Obama: 'By Aug. 31, 2010, Combat Mission in Iraq Will End'

President Obama made it official today, announcing that he will end U.S. combat operations for the majority U.S. troops in Iraq by Aug. 31, 2010.

Within 18 months, officials expect that 90,000 of the current 142,000 U.S. troops in Iraq will have withdrawn, leaving between 35,000 and 50,000 troops to train, equip and advise Iraqi Security Forces, support the Iraqi government and conduct targeted counterterrorism missions.

What Do You Think of The President's Plans for Withdrawal from Iraq? Tell ABC News.

"The United States will pursue a new strategy to end the war in Iraq through a transition to full Iraqi responsibility," Obama said.

"America's men and women in uniform have fought block by block, province by province, year after year, to give the Iraqis this chance to choose a better future. Now, we must ask the Iraqi people to seize it," he said.

"Let me say this as plainly as I can: By Aug. 31, 2010, our combat mission in Iraq will end," Obama said, triggering applause from the Marines.

The president called Iraqi Prime Minister Nuri Al-Maliki and former President George W. Bush from Air Force One en route to the speech to brief them on what he would say.

The plan has drawn guarded support from Sen. John McCain, R-Ariz., who battled Obama over his Iraq withdrawal plans throughout the long presidential campaign.

"I am cautiously optimistic that the plans, as laid out by the president, can lead to success," McCain said.

But the plan has disappointed leading Democrats, including Senate Majority Leader Harry Reid, D-Nev., and House Speaker Nancy Pelosi, D-Calif., who are surprised that Obama plans to leave such a large contingent of Americans in Iraq.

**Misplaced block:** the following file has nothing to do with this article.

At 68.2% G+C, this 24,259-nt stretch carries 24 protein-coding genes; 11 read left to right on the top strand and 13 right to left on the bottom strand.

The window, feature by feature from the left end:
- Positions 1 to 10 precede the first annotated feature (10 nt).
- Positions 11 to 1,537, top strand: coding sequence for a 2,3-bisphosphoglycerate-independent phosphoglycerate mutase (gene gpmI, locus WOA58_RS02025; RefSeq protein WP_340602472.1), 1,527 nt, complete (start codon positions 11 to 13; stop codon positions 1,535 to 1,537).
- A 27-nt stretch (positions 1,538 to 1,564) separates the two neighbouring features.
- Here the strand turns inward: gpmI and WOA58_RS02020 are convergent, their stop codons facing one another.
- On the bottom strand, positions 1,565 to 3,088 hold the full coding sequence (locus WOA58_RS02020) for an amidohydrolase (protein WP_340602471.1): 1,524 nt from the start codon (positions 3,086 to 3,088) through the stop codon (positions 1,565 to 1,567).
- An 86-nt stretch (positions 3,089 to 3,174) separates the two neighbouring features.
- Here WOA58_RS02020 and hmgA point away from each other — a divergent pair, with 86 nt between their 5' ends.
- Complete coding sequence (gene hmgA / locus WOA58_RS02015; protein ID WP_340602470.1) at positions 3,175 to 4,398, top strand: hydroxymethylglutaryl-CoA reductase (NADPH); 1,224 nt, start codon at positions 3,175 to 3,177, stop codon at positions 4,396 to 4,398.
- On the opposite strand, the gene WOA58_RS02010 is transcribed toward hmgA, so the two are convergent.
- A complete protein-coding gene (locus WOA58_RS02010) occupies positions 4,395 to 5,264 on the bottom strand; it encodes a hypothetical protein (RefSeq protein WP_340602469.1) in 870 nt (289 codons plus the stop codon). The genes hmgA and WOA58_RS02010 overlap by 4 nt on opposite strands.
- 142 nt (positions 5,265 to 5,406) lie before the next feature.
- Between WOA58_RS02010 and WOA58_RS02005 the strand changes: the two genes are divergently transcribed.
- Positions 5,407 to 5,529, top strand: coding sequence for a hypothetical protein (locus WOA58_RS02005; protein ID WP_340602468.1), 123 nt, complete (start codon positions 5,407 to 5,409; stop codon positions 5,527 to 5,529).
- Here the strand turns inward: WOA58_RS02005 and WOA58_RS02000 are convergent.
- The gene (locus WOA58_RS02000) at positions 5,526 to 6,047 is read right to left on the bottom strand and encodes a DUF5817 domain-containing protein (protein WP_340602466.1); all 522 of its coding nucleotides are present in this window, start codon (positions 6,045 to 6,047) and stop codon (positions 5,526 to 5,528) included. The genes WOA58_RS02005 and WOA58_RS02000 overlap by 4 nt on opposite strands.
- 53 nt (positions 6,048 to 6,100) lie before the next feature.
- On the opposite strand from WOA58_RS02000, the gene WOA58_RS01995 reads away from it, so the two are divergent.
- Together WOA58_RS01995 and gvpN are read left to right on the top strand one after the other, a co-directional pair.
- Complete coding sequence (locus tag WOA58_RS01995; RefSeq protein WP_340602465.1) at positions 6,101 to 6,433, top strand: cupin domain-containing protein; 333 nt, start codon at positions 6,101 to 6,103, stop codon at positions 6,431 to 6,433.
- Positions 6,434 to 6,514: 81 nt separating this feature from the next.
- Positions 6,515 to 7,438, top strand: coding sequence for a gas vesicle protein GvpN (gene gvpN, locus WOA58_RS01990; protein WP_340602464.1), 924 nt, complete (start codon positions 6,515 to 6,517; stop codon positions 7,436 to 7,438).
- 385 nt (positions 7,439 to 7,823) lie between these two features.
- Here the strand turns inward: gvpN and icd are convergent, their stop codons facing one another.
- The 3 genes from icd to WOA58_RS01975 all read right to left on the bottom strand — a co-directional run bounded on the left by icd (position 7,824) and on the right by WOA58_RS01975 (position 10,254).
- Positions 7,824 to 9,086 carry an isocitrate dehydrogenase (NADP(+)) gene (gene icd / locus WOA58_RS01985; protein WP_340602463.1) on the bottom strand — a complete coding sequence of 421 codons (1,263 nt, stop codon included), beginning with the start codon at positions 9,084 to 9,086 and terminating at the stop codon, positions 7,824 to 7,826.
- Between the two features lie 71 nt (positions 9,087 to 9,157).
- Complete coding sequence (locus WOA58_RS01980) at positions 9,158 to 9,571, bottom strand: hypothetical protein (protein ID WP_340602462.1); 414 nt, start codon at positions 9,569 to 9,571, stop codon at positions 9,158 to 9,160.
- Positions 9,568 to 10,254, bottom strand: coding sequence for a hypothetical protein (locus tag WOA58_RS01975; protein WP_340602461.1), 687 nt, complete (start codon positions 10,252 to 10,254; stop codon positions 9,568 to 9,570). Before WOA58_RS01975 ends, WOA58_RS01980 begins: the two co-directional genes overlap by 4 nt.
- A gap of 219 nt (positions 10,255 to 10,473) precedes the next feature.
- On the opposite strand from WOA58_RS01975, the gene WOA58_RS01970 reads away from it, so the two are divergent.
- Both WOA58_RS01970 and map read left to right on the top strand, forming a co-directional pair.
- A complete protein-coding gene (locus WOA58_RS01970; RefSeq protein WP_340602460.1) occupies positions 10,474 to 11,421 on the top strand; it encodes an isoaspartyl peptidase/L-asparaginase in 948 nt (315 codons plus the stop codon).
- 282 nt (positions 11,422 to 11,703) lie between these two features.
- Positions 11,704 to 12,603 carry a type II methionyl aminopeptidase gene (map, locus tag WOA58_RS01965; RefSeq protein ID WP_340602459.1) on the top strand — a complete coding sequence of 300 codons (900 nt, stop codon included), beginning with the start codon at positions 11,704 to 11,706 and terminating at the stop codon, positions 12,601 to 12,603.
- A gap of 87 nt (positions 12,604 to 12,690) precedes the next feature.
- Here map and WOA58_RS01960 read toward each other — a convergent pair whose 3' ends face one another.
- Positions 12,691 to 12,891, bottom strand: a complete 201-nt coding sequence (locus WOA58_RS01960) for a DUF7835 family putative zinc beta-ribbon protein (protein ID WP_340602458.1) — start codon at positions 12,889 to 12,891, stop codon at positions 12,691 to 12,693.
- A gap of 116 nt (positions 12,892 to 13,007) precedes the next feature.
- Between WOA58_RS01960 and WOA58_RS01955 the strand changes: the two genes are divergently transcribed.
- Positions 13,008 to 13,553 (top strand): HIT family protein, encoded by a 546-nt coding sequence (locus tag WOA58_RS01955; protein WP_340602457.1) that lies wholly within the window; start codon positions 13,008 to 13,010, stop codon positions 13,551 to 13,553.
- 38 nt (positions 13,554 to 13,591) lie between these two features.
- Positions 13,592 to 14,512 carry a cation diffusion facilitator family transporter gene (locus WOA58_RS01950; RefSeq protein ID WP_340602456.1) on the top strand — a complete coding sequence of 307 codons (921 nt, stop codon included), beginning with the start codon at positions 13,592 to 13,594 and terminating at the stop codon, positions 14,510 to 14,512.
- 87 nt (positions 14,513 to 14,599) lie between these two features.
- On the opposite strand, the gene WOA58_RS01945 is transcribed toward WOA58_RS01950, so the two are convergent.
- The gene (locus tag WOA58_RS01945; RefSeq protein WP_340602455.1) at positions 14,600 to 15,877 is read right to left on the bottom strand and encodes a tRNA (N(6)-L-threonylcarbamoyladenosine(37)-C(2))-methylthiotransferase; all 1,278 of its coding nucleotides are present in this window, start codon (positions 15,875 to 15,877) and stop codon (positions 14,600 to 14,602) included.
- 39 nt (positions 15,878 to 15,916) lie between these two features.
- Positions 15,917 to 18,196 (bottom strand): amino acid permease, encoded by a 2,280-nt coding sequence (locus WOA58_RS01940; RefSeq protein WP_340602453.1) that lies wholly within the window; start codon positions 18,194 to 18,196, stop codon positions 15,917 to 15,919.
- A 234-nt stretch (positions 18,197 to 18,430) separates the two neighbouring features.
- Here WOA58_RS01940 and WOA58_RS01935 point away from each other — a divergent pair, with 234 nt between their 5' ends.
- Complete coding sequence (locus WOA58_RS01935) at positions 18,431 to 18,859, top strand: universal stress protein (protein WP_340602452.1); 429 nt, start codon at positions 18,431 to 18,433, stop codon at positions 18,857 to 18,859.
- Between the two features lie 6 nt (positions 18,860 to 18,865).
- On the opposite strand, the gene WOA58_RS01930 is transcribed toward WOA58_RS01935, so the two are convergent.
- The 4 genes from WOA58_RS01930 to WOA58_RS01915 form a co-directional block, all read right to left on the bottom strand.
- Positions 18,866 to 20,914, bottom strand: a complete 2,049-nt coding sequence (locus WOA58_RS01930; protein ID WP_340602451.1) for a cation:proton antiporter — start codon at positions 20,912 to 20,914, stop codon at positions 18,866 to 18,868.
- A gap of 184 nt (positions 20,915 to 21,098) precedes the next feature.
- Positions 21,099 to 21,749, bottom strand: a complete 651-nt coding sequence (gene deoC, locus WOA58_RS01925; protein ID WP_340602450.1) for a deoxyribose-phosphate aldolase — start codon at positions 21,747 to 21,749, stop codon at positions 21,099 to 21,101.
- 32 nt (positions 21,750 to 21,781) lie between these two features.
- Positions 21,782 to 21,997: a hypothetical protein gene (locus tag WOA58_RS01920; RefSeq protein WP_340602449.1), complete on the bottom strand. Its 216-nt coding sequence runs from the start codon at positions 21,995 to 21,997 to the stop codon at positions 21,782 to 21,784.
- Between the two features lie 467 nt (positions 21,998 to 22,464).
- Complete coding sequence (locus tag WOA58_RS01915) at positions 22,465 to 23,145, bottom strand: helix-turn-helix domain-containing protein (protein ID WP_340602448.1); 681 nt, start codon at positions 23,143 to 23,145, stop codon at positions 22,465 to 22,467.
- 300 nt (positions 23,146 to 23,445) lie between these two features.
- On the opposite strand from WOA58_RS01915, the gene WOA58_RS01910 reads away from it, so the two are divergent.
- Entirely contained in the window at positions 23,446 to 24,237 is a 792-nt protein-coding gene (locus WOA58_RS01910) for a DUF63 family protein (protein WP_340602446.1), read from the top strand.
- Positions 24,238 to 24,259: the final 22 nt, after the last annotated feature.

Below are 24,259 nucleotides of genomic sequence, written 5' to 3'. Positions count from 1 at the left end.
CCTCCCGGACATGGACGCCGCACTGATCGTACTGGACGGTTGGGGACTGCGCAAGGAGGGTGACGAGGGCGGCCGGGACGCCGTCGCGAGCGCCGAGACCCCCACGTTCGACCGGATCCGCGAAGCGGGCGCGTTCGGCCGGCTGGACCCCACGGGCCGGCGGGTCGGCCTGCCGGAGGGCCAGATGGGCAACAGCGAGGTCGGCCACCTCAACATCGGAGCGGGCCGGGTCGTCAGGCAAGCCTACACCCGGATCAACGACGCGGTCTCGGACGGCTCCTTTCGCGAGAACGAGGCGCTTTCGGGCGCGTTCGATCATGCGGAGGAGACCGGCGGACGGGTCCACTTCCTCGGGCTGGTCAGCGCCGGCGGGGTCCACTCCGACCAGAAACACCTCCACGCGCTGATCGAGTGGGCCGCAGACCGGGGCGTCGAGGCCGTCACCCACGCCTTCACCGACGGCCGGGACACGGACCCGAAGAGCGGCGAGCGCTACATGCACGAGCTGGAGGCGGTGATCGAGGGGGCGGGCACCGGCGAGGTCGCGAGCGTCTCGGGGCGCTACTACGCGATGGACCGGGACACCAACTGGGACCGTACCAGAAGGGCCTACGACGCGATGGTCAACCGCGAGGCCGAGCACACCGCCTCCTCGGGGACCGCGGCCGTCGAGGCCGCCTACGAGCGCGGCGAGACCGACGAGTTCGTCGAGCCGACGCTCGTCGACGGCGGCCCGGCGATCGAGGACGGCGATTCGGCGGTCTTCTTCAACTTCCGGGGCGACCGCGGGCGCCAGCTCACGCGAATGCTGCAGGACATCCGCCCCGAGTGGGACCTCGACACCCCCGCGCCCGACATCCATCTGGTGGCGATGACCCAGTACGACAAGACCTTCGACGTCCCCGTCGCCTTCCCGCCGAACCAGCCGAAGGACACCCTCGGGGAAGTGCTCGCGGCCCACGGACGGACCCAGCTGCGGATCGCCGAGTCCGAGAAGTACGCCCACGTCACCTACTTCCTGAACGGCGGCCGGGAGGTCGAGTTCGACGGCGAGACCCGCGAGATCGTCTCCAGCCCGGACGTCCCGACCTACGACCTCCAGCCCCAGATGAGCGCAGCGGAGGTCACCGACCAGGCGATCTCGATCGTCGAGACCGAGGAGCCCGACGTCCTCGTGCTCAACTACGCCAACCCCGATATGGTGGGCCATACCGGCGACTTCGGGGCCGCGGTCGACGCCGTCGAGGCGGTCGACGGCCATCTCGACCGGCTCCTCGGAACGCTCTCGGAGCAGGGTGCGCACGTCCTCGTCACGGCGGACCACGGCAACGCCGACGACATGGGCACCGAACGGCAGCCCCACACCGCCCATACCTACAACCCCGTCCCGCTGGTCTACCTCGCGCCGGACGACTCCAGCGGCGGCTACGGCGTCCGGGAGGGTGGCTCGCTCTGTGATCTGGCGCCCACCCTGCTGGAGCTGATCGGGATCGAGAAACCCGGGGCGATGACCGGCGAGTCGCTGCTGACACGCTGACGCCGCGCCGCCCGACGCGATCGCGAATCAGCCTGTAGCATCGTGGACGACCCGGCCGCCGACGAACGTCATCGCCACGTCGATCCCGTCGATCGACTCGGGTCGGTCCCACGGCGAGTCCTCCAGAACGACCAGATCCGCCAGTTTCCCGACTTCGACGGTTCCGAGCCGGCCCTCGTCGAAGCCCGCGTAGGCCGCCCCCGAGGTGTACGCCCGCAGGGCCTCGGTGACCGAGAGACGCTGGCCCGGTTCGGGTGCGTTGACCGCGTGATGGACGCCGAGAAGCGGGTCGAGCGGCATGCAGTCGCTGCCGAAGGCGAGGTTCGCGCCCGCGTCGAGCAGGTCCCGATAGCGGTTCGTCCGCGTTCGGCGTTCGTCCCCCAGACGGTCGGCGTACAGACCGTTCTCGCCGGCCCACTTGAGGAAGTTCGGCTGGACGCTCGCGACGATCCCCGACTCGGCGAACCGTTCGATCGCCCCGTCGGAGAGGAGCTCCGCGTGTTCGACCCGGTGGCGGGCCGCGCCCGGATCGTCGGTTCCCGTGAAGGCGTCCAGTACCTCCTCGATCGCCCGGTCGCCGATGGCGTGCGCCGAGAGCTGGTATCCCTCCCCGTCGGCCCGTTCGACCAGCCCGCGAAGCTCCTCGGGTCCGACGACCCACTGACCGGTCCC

"I think that's a mistake," said Rep. Lynn Woosley, D-Calif. "He promised the country he would have everybody out by 16 months after he was sworn in."

Addressing an audience of Marines at Camp Lejeune, N.C., Obama said America's six-year Iraq experience "has already been a long war," and he praised the country's military.

"You have fought against tyranny and disorder. You have bled for your best friends and for unknown Iraqis. And you have borne an enormous burden for your fellow citizens," he said.

Obama won more applause when he praised the nation's soldiers, telling them, "In an age when so many people and institutions have acted irresponsibly, you did the opposite – you volunteered to bear the heaviest burden."

But he got a roar of approval when he promised to reward the nation's fighters by raising their pay.

"I figured that would be an applause line," he said with a grin.

Obama warned Americans, "Let there be no doubt: Iraq is not yet secure, and there will be difficult days ahead. Violence will continue to be a part of life in Iraq.

The president also wanted to "take a moment to speak directly to the people of Iraq."

"We Americans have offered our most precious resource -- our young men and women -- to work with you to rebuild what was destroyed by despotism," he said, adding, "We seek a full transition to Iraqi responsibility for the security of your country."

Withdrawal from a stable Iraq, Obama said, would usher in "a new era of American leadership and engagement in the Middle East."

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